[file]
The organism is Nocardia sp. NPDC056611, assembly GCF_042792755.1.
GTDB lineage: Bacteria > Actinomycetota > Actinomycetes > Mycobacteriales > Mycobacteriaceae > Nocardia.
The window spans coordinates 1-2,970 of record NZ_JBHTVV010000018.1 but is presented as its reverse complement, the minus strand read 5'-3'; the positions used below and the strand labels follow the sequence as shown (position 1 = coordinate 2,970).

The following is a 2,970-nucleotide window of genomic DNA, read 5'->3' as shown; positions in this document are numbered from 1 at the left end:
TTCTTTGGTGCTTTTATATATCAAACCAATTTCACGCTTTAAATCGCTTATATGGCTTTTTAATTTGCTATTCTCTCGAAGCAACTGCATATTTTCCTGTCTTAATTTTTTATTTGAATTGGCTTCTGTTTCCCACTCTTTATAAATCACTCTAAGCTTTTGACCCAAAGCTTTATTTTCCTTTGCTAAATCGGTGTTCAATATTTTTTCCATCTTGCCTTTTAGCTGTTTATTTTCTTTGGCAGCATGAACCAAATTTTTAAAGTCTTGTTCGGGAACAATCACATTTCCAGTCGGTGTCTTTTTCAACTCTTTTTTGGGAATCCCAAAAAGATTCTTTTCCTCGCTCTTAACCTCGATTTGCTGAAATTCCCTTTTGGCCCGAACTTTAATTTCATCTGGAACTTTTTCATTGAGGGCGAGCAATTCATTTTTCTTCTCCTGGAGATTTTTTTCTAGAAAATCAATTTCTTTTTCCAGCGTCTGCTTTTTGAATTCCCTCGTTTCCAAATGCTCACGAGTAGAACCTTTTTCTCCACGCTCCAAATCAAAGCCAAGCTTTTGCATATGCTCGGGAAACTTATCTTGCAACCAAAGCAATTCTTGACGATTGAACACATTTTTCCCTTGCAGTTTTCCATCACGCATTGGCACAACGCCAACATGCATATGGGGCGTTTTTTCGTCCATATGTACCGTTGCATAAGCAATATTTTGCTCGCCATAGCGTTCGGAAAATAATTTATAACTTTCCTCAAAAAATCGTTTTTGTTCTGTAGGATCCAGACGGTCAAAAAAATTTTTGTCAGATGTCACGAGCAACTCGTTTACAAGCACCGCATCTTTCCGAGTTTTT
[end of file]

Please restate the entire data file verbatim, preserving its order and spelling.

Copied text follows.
The organism is Nocardia sp. NPDC056611, assembly GCF_042792755.1.
GTDB lineage: Bacteria > Actinomycetota > Actinomycetes > Mycobacteriales > Mycobacteriaceae > Nocardia.
The window spans coordinates 1-2,970 of record NZ_JBHTVV010000018.1 but is presented as its reverse complement, the minus strand read 5'-3'; the positions used below and the strand labels follow the sequence as shown (position 1 = coordinate 2,970).

The following is a 2,970-nucleotide window of genomic DNA, read 5'->3' as shown; positions in this document are numbered from 1 at the left end:
TTCTTTGGTGCTTTTATATATCAAACCAATTTCACGCTTTAAATCGCTTATATGGCTTTTTAATTTGCTATTCTCTCGAAGCAACTGCATATTTTCCTGTCTTAATTTTTTATTTGAATTGGCTTCTGTTTCCCACTCTTTATAAATCACTCTAAGCTTTTGACCCAAAGCTTTATTTTCCTTTGCTAAATCGGTGTTCAATATTTTTTCCATCTTGCCTTTTAGCTGTTTATTTTCTTTGGCAGCATGAACCAAATTTTTAAAGTCTTGTTCGGGAACAATCACATTTCCAGTCGGTGTCTTTTTCAACTCTTTTTTGGGAATCCCAAAAAGATTCTTTTCCTCGCTCTTAACCTCGATTTGCTGAAATTCCCTTTTGGCCCGAACTTTAATTTCATCTGGAACTTTTTCATTGAGGGCGAGCAATTCATTTTTCTTCTCCTGGAGATTTTTTTCTAGAAAATCAATTTCTTTTTCCAGCGTCTGCTTTTTGAATTCCCTCGTTTCCAAATGCTCACGAGTAGAACCTTTTTCTCCACGCTCCAAATCAAAGCCAAGCTTTTGCATATGCTCGGGAAACTTATCTTGCAACCAAAGCAATTCTTGACGATTGAACACATTTTTCCCTTGCAGTTTTCCATCACGCATTGGCACAACGCCAACATGCATATGGGGCGTTTTTTCGTCCATATGTACCGTTGCATAAGCAATATTTTGCTCGCCATAGCGTTCGGAAAATAATTTATAACTTTCCTCAAAAAATCGTTTTTGTTCTGTAGGATCCAGACGGTCAAAAAAATTTTTGTCAGATGTCACGAGCAACTCGTTTACAAGCACCGCATCTTTCCGAGTTTTT